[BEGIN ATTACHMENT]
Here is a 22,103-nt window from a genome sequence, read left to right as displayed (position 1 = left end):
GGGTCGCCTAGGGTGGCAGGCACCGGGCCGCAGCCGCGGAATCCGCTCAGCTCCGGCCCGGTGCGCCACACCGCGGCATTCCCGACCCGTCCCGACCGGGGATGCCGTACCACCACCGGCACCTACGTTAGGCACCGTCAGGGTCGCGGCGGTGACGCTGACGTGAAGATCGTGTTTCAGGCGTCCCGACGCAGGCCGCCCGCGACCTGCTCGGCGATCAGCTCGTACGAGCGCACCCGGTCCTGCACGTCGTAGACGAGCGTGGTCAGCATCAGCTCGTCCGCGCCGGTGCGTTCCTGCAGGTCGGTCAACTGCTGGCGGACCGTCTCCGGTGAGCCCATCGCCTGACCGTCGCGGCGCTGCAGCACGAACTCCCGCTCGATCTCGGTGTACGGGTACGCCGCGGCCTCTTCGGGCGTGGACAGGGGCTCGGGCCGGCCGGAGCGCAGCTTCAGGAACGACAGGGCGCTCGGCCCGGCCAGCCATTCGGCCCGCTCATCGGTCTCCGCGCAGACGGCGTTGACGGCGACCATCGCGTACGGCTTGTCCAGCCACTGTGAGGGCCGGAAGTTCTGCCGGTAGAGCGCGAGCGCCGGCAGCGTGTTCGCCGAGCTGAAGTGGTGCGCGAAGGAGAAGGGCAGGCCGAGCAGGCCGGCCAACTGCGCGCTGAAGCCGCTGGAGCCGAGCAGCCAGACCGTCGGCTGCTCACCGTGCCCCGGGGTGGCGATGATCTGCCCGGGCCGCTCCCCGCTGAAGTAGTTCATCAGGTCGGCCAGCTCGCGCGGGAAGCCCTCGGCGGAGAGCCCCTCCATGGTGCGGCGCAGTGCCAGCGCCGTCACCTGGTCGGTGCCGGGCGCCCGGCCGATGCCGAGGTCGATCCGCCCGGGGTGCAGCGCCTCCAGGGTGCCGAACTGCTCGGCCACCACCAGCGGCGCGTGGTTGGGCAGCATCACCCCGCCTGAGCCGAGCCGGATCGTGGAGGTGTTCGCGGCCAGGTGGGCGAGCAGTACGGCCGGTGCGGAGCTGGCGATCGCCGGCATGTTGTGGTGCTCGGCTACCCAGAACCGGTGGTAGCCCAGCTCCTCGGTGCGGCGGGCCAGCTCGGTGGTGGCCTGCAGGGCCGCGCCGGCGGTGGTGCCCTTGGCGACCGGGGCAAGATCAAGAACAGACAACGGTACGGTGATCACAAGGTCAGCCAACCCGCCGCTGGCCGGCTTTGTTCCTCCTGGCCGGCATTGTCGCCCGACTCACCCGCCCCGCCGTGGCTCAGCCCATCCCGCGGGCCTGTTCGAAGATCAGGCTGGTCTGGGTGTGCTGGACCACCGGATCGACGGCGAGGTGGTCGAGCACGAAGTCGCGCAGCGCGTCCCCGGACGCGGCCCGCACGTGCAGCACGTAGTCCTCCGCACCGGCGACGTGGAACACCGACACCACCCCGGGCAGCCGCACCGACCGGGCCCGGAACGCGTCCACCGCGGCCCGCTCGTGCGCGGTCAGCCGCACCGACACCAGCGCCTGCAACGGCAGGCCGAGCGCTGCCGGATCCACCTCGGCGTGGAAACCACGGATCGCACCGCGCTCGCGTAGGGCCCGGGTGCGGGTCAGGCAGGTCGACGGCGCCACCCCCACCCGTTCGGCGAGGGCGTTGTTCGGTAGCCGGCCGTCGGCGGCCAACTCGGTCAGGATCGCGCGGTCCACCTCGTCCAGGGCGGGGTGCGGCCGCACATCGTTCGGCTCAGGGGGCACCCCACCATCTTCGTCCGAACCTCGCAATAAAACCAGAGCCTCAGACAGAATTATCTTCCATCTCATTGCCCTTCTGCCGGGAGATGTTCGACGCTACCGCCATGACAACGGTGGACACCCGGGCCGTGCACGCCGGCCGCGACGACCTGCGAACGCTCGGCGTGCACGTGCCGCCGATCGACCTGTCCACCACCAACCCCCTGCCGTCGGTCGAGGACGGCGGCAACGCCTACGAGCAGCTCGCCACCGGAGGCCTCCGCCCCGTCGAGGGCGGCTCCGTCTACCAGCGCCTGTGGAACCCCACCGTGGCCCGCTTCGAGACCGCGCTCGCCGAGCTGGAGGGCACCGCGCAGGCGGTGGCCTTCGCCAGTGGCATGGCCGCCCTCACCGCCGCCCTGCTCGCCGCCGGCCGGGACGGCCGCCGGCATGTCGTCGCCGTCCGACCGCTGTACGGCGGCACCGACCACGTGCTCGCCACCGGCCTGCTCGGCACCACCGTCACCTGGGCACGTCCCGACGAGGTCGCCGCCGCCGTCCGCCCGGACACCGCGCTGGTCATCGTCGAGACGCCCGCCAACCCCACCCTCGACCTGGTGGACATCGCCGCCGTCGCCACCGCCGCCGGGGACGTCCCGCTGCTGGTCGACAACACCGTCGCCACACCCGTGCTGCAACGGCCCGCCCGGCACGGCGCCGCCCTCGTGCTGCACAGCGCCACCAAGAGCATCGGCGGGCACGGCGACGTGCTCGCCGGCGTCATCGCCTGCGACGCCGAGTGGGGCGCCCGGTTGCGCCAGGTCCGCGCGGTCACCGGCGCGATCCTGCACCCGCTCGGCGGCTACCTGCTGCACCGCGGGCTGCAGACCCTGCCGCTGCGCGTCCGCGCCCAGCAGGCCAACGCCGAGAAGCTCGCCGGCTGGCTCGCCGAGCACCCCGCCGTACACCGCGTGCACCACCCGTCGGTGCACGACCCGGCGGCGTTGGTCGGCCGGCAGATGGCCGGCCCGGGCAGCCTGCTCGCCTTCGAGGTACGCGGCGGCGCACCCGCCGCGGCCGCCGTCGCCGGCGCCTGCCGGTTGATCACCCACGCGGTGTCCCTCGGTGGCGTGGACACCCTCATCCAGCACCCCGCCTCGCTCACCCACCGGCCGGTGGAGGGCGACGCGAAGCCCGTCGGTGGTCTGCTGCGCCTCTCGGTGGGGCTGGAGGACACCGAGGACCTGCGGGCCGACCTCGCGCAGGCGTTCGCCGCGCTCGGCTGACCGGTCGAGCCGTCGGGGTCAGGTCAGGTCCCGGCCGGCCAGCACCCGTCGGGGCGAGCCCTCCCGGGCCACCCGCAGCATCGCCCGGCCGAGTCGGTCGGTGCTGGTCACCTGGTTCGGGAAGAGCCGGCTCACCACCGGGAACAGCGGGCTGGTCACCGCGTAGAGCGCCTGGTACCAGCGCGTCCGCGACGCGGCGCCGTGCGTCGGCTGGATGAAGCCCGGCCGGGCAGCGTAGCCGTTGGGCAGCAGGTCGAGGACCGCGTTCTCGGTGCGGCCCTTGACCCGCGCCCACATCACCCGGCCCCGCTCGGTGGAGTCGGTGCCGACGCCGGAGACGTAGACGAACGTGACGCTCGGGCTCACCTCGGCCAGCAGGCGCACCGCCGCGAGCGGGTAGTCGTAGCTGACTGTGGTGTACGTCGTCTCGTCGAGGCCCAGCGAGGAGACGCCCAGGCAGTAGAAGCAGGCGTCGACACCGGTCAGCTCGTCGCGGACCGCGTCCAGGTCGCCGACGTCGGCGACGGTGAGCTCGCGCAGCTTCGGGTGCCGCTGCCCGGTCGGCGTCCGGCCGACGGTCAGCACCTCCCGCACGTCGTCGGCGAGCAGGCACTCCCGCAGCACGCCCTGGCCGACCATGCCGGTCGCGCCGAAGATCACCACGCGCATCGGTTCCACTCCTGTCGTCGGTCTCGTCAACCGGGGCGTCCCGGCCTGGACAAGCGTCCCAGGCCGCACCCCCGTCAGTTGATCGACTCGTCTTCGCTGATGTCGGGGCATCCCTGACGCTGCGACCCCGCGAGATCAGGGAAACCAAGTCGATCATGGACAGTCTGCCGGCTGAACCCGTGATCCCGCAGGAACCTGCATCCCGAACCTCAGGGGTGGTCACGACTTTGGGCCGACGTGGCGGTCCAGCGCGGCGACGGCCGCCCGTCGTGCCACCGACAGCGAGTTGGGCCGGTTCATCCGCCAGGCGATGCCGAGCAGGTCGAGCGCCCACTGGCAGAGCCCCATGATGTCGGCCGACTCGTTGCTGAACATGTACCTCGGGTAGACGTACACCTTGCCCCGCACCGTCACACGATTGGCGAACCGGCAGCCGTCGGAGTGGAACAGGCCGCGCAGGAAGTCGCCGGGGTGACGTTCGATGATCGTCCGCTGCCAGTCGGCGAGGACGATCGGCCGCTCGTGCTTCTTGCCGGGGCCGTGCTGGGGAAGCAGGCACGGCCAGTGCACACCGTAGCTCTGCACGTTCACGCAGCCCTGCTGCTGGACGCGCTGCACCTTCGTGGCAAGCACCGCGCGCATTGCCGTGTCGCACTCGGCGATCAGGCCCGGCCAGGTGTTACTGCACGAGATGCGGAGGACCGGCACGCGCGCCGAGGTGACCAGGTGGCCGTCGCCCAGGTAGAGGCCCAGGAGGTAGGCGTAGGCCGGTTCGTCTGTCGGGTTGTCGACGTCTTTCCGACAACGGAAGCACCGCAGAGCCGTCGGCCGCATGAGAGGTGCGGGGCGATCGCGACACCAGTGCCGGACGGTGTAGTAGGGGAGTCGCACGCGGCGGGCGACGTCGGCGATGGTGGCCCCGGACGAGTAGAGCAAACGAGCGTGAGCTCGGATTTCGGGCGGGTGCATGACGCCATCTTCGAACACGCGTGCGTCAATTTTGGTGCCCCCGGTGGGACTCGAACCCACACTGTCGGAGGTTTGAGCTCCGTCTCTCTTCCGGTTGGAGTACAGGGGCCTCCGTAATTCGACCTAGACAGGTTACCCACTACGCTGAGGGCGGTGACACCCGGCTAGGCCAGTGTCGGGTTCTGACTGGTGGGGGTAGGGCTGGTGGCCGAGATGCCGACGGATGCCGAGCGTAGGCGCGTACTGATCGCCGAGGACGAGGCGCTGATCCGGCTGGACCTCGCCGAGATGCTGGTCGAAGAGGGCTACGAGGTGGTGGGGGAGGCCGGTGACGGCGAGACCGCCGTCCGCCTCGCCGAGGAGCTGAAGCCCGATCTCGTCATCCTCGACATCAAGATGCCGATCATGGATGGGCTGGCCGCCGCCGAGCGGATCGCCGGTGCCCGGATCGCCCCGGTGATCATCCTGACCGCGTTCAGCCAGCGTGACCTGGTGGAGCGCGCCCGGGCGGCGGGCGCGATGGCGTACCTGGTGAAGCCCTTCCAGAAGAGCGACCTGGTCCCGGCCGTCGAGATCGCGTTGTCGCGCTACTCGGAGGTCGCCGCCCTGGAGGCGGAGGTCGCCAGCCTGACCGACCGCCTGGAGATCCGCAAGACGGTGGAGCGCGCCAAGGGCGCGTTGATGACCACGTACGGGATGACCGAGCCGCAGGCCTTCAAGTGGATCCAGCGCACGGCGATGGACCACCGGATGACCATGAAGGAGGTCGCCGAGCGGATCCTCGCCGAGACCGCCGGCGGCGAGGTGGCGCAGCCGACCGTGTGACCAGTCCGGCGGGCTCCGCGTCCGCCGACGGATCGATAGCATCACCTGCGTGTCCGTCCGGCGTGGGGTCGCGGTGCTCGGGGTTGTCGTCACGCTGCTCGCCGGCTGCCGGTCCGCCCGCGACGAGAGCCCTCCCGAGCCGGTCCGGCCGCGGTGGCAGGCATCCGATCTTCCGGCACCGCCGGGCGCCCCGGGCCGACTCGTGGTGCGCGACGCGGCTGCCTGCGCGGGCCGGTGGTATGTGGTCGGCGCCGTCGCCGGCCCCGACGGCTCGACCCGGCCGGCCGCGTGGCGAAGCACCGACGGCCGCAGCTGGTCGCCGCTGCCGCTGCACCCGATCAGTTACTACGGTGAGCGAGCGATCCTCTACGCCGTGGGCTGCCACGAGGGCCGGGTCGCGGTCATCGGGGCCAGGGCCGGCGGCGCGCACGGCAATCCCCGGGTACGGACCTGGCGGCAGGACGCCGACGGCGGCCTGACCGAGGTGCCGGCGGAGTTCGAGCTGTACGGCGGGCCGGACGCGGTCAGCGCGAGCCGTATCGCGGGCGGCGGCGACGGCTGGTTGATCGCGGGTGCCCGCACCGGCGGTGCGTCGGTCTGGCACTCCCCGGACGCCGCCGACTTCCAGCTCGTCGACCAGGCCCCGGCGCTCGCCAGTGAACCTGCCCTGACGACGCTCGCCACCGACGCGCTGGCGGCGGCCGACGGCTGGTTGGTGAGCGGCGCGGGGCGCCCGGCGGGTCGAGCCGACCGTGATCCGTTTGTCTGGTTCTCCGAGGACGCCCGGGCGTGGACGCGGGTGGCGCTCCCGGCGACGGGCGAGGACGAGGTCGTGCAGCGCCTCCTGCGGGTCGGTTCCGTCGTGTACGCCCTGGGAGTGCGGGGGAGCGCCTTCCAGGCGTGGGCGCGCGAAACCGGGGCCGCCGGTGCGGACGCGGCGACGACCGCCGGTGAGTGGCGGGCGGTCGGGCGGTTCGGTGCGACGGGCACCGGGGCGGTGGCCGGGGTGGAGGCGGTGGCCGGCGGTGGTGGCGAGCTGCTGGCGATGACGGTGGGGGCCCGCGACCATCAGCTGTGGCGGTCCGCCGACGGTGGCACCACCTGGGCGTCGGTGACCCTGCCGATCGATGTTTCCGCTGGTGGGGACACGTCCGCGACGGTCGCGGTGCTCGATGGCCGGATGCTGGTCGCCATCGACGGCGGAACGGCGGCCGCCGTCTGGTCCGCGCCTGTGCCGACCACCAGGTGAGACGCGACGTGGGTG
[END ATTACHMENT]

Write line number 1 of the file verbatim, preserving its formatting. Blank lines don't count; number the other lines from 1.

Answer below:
Here is a 22,103-nt window from a genome sequence, read left to right as displayed (position 1 = left end):